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An important component to ensure a well-balanced European data centre market is not only the provision of new supply to satisfy future levels of demand, but to ensure that this is the right product in the right location. In our latest survey of 3,000 senior datacentre professionals across the UK and Europe we asked the developers, and investors that fund and build that supply pipeline, what the key factors are that are driving them and what the major considerations are.
Firstly, it is worth noting that our respondents continue to provide evidence of the on-going confidence in the European market, with almost all developers and investors reporting an expansion in their portfolio of technical real estate in the past six months. Indeed at 95%, it is now the highest proportion that we have recorded since the survey began over 13 years ago.
The fact that power availability and cost heads the list is perhaps no surprise. It has been well documented that the European power markets have entered a period of change, with prices touching new highs in a number of European countries; up to four times the average historical level. Electricity demand is expected to increase steadily in Europe, with some predicting a CAGR of about 2% until 2035, driven in part by the
surge in electrification of areas such as transport and the production of green hydrogen through electrolysis.
This means that navigating these power markets will be a key challenge for data centres, driven by a demand from environmental savvy, but cost-conscious, corporates. Since we began this survey 13 years ago, power has consistently been ranked as the single most important factor in the ranking of the drivers of new data centres. The results of our latest analysis suggest that this remains the case, with over two-thirds of respondents choosing ‘Availability of Power’ as their top influencing factor. Indeed, the proportion of those ranking it in either of the top two positions remains at a high of 90%.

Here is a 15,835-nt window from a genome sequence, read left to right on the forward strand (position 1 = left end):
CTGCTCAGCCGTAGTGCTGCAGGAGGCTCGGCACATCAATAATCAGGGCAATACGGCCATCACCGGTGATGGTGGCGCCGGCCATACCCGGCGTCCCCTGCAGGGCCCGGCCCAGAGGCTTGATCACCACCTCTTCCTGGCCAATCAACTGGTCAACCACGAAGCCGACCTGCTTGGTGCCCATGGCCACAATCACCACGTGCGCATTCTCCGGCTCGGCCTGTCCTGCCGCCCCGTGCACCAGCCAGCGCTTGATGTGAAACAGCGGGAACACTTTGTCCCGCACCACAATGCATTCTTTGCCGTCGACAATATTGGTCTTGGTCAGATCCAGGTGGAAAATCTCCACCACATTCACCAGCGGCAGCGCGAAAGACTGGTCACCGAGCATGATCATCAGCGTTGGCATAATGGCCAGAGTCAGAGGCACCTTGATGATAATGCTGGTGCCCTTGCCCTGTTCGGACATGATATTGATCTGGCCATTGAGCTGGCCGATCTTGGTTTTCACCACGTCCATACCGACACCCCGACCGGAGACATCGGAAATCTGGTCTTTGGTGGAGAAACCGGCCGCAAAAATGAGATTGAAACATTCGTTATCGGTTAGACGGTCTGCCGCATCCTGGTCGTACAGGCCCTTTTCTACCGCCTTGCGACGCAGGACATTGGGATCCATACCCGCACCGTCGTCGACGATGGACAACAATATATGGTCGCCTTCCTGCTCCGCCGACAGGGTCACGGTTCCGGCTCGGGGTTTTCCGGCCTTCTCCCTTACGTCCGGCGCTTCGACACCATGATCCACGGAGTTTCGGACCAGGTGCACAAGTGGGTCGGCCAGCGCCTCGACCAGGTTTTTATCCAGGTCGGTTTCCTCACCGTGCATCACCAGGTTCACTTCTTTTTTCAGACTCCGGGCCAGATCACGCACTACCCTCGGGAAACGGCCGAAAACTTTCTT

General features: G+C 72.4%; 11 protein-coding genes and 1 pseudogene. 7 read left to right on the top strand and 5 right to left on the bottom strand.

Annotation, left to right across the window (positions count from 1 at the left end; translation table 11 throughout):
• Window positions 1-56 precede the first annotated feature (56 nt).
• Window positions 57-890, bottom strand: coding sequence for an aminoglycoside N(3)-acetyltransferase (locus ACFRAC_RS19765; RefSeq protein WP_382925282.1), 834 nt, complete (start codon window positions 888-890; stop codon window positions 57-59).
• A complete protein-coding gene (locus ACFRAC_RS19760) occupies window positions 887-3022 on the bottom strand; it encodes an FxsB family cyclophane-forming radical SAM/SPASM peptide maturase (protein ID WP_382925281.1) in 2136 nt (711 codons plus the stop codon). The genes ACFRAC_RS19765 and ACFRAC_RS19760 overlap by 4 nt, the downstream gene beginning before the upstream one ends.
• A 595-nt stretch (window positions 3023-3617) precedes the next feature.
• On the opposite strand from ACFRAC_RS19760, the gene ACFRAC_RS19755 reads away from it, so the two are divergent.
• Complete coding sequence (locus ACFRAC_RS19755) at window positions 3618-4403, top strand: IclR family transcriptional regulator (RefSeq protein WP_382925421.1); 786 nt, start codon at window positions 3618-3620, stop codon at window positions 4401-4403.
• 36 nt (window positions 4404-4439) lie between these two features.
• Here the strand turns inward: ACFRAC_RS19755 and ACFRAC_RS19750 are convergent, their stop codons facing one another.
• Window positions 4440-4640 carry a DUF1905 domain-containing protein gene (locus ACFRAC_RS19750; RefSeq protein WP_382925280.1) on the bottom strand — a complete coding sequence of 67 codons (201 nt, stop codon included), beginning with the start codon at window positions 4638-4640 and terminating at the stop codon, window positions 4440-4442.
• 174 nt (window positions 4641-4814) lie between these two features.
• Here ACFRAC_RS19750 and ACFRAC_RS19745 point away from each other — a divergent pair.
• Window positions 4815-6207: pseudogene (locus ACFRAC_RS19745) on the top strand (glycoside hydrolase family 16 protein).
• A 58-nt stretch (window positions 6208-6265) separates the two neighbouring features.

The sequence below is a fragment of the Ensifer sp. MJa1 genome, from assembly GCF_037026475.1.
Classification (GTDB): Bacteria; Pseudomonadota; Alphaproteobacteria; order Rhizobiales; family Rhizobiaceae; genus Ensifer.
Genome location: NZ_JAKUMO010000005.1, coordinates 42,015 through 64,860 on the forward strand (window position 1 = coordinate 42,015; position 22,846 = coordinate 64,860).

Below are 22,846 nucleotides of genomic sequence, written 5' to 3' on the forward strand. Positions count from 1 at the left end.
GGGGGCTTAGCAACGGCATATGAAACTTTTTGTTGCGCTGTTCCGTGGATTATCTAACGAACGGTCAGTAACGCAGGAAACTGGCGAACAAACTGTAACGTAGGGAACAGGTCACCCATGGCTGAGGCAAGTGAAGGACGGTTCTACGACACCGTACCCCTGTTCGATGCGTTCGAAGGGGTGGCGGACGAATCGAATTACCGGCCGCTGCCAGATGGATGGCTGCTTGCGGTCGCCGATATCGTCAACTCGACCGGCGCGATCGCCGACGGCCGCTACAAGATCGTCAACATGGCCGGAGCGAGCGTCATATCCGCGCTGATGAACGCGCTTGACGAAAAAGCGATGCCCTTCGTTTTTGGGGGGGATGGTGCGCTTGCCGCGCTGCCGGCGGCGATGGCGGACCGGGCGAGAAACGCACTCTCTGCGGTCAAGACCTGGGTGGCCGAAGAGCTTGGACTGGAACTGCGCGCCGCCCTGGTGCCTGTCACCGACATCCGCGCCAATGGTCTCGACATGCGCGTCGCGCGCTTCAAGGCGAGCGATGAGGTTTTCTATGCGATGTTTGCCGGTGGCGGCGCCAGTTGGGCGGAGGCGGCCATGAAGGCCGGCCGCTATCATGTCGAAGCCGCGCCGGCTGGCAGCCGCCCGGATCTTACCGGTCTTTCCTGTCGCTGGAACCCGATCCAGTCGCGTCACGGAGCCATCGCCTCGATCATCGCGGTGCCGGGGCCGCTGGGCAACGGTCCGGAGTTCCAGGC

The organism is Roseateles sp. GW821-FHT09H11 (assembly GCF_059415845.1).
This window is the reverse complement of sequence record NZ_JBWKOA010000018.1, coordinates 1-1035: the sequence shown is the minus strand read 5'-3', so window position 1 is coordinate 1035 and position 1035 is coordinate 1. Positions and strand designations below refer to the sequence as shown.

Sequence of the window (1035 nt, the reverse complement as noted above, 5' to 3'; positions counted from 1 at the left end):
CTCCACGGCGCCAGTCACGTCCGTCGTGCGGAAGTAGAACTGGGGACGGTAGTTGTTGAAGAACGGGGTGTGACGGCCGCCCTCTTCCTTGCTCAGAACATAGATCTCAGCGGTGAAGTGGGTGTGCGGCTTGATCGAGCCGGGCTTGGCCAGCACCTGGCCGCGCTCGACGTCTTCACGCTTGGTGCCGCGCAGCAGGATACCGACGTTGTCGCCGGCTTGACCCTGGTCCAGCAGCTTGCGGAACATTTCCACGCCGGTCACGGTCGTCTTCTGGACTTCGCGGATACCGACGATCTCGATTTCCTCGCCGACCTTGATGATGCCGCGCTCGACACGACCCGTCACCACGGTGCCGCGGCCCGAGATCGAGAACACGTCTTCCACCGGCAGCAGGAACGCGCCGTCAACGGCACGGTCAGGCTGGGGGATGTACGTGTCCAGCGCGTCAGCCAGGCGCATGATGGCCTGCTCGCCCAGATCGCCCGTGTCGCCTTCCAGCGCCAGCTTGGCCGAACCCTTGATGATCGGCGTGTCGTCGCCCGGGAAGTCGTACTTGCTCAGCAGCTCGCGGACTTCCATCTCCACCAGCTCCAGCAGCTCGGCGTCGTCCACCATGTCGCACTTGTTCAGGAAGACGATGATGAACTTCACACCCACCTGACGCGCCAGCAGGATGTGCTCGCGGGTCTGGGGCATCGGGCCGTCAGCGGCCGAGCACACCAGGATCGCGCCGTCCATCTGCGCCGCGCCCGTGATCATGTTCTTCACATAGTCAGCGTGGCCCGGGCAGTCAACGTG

As a side issue, there is also a real requirement for participant companies to evolve their power strategies to accommodate this demand. The challenge is to ensure a sufficiency of supply whilst meeting the needs posed by a political and social environment increasingly demanding that such power must be from a cost effective but sustainable source.
LOCATION REMAINS TOP TWO
Location is the second most highly rated factor, with over half of all respondents ranking it in the top two factor choices. When asked about the likelihood that long term supply chain problems could impact in a significant way on future data centre location decisions, 56% of our developer respondents stated that they believed that this would be the case. We would expect this to continue to be ranked highly, particularly against
the background of the UK’s withdrawal from Europe, the fallout of the COVID-19 pandemic, ongoing issues with supply chains and the effect that this may have on the location of company’s data centres relative to the markets that they serve.